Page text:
A govt official, who declined to be named, said Indian exporters are owed about $500 mn from Russia and the govt may guarantee banks’ letters of credit or loans to help ease the crunch
Last Updated at March 3, 2022 16:27 IST
India is considering guarantees of lenders’ letters of credit and soft loans for exporters hit by a cash squeeze following Russia’s invasion of Ukraine and Western sanctions imposed on Moscow, two people familiar with the matter told Reuters.
Indian banks are scrambling after bills for imports from Russia have started bouncing and payments for exports have been stuck.
A government official, who declined to be named because the discussions were not public, said Indian exporters are owed about $500 million from Russia and the government may guarantee banks’ letters of credit or loans to help ease the crunch.
“Letters of credit is the most likely option,” the official said.
A senior banker familiar with the developments said “letter of credit or some form of bank guarantees can be given, so that trade settlement is not hampered. We are looking into it”.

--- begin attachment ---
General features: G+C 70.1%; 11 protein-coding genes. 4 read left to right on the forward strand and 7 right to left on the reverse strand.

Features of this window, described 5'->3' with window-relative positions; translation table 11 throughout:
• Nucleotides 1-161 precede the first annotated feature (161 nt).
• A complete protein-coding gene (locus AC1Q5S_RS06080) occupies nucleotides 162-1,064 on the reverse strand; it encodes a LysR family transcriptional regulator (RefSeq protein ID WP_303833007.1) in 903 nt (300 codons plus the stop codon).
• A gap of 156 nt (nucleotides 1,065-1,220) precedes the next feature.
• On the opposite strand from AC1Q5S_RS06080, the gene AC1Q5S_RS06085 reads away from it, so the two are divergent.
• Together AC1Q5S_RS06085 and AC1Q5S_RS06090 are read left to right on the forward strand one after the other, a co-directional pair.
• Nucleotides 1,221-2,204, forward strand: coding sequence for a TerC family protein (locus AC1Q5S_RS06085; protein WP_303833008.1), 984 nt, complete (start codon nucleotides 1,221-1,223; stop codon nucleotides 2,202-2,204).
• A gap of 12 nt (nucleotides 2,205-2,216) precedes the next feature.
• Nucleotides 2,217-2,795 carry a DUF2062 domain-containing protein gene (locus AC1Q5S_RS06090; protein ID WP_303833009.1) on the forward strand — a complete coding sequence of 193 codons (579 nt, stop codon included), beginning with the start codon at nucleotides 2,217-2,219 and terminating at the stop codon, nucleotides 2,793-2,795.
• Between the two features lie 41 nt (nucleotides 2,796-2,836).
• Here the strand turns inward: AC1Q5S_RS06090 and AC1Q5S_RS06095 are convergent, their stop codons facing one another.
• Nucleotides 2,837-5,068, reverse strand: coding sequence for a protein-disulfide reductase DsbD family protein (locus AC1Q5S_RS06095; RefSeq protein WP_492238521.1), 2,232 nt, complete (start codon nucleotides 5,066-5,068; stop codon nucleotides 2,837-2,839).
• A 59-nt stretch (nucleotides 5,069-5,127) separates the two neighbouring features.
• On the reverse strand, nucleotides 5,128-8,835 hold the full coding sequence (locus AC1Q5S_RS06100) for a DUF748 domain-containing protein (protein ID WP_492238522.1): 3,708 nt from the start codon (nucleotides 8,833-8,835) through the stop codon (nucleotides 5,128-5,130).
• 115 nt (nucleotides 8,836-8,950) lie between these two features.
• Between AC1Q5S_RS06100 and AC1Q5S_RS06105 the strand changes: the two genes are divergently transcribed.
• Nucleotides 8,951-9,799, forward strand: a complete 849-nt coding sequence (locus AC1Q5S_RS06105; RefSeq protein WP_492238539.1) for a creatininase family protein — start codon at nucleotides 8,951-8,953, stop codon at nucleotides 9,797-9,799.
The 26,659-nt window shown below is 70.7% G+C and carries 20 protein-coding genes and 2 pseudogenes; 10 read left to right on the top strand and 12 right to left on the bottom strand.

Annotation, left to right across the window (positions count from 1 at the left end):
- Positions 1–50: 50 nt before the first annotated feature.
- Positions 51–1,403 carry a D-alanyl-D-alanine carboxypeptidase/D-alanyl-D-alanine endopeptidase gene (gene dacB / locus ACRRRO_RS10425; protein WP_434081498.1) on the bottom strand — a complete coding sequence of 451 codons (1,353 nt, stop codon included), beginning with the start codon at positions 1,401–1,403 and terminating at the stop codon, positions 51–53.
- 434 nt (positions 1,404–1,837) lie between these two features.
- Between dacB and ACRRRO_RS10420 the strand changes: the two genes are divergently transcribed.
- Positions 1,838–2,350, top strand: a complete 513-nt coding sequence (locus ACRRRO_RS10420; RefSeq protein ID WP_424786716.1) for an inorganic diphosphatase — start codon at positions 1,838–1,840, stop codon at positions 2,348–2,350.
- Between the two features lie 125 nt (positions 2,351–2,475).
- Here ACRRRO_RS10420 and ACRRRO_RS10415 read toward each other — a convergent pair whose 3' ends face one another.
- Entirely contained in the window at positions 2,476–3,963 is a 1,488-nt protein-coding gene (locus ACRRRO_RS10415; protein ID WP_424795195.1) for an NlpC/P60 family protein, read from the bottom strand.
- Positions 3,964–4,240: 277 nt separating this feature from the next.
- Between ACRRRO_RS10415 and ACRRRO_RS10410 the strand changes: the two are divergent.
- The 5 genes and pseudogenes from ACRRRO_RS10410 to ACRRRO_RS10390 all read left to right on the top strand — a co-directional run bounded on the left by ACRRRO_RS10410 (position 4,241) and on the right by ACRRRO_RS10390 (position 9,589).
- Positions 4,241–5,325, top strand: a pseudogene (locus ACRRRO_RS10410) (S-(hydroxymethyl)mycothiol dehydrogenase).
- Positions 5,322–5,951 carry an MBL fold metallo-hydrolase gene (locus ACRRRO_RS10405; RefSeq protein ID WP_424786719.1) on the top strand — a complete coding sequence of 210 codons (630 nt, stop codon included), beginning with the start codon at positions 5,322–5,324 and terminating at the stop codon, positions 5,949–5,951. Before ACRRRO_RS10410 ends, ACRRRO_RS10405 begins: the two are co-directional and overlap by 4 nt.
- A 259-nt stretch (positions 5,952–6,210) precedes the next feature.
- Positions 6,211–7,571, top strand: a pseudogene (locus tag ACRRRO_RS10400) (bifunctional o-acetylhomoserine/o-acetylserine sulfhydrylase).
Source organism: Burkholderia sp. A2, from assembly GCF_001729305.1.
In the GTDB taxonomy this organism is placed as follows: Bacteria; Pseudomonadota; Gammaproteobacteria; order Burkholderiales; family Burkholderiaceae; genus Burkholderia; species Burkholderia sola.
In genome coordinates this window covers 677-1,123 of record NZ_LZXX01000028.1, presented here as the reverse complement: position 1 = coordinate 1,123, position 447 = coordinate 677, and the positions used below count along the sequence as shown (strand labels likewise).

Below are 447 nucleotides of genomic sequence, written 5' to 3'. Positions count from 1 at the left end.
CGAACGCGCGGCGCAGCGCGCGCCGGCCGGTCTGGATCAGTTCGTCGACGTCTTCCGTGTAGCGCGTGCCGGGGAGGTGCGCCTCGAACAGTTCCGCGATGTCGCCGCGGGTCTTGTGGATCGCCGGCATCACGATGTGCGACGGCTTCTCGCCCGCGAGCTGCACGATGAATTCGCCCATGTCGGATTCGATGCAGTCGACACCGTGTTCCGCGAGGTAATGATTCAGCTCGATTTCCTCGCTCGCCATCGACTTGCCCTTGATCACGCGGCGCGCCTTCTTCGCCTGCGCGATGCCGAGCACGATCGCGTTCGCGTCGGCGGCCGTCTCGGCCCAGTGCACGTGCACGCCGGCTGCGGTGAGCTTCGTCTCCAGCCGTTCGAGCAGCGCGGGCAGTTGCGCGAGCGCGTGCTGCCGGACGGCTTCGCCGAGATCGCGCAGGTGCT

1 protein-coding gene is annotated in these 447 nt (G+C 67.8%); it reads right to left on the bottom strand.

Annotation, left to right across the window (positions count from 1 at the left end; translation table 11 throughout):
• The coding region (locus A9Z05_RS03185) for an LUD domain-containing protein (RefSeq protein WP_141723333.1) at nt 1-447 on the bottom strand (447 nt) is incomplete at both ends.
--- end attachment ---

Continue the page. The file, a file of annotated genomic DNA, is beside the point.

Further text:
The finance ministry and Reserve Bank of India did not immediately reply to requests for comment.
The government is also looking at having state-owned banks lend to exporters at reduced rates or provide funds to them directly up to the amount of pending payments from Russia and Ukraine.
The official said the decisions could be taken in a couple of weeks.
The banking source said then the central bank could follow up and “find solutions to how bilateral trades can be settled.” India exported $3.33 billion worth of goods to Russia in 2021, mainly pharmaceutical products, tea and coffee, while imports totalled $6.9 billion, including defence goods, mineral resources, fertilizers, metals and precious stones.
“We will first look to ease the pain of Indian exporters.
Import settlement issue resolution could take some time,” the government official said.
India, which has deep trade and defence ties with Russia, has avoided criticising its long-standing arms supplier publicly and urged both sides to cease hostilities instead, causing frustration among its other allies including the United States.
(This story has not been edited by Business Standard staff and is auto-generated from a syndicated feed.)
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